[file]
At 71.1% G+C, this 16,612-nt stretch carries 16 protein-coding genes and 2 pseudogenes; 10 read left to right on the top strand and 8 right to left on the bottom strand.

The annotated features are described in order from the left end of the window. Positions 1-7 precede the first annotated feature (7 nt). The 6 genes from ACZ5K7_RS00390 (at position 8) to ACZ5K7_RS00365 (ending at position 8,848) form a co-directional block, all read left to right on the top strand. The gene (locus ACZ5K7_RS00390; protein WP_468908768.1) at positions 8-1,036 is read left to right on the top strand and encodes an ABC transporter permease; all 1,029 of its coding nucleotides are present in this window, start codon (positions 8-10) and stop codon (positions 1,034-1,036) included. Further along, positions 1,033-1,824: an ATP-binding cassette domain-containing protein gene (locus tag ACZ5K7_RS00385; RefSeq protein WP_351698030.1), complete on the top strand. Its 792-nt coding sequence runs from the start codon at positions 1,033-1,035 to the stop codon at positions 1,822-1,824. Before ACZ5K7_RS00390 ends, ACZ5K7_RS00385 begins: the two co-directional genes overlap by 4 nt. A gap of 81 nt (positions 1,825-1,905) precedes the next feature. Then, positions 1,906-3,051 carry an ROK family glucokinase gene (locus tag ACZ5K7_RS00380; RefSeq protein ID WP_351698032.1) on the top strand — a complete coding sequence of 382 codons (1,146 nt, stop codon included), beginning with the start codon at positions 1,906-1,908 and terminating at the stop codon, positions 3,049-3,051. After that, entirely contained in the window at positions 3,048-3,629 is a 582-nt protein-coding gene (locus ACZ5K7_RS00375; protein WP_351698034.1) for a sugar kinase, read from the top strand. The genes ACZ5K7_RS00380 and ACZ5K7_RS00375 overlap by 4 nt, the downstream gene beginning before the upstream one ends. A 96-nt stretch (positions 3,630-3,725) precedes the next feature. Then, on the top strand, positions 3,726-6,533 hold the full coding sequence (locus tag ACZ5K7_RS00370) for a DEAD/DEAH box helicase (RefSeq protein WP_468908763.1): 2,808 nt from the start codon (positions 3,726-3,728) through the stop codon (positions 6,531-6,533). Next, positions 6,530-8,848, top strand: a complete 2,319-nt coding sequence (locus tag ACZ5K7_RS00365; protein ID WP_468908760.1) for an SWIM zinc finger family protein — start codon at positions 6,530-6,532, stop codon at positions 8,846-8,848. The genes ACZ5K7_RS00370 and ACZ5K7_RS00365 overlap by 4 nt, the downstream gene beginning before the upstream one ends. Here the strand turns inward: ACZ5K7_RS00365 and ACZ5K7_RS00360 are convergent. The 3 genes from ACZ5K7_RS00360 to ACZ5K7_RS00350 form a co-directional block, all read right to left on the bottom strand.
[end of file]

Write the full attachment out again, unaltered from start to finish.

At 71.1% G+C, this 16,612-nt stretch carries 16 protein-coding genes and 2 pseudogenes; 10 read left to right on the top strand and 8 right to left on the bottom strand.

The annotated features are described in order from the left end of the window. Positions 1-7 precede the first annotated feature (7 nt). The 6 genes from ACZ5K7_RS00390 (at position 8) to ACZ5K7_RS00365 (ending at position 8,848) form a co-directional block, all read left to right on the top strand. The gene (locus ACZ5K7_RS00390; protein WP_468908768.1) at positions 8-1,036 is read left to right on the top strand and encodes an ABC transporter permease; all 1,029 of its coding nucleotides are present in this window, start codon (positions 8-10) and stop codon (positions 1,034-1,036) included. Further along, positions 1,033-1,824: an ATP-binding cassette domain-containing protein gene (locus tag ACZ5K7_RS00385; RefSeq protein WP_351698030.1), complete on the top strand. Its 792-nt coding sequence runs from the start codon at positions 1,033-1,035 to the stop codon at positions 1,822-1,824. Before ACZ5K7_RS00390 ends, ACZ5K7_RS00385 begins: the two co-directional genes overlap by 4 nt. A gap of 81 nt (positions 1,825-1,905) precedes the next feature. Then, positions 1,906-3,051 carry an ROK family glucokinase gene (locus tag ACZ5K7_RS00380; RefSeq protein ID WP_351698032.1) on the top strand — a complete coding sequence of 382 codons (1,146 nt, stop codon included), beginning with the start codon at positions 1,906-1,908 and terminating at the stop codon, positions 3,049-3,051. After that, entirely contained in the window at positions 3,048-3,629 is a 582-nt protein-coding gene (locus ACZ5K7_RS00375; protein WP_351698034.1) for a sugar kinase, read from the top strand. The genes ACZ5K7_RS00380 and ACZ5K7_RS00375 overlap by 4 nt, the downstream gene beginning before the upstream one ends. A 96-nt stretch (positions 3,630-3,725) precedes the next feature. Then, on the top strand, positions 3,726-6,533 hold the full coding sequence (locus tag ACZ5K7_RS00370) for a DEAD/DEAH box helicase (RefSeq protein WP_468908763.1): 2,808 nt from the start codon (positions 3,726-3,728) through the stop codon (positions 6,531-6,533). Next, positions 6,530-8,848, top strand: a complete 2,319-nt coding sequence (locus tag ACZ5K7_RS00365; protein ID WP_468908760.1) for an SWIM zinc finger family protein — start codon at positions 6,530-6,532, stop codon at positions 8,846-8,848. The genes ACZ5K7_RS00370 and ACZ5K7_RS00365 overlap by 4 nt, the downstream gene beginning before the upstream one ends. Here the strand turns inward: ACZ5K7_RS00365 and ACZ5K7_RS00360 are convergent. The 3 genes from ACZ5K7_RS00360 to ACZ5K7_RS00350 form a co-directional block, all read right to left on the bottom strand.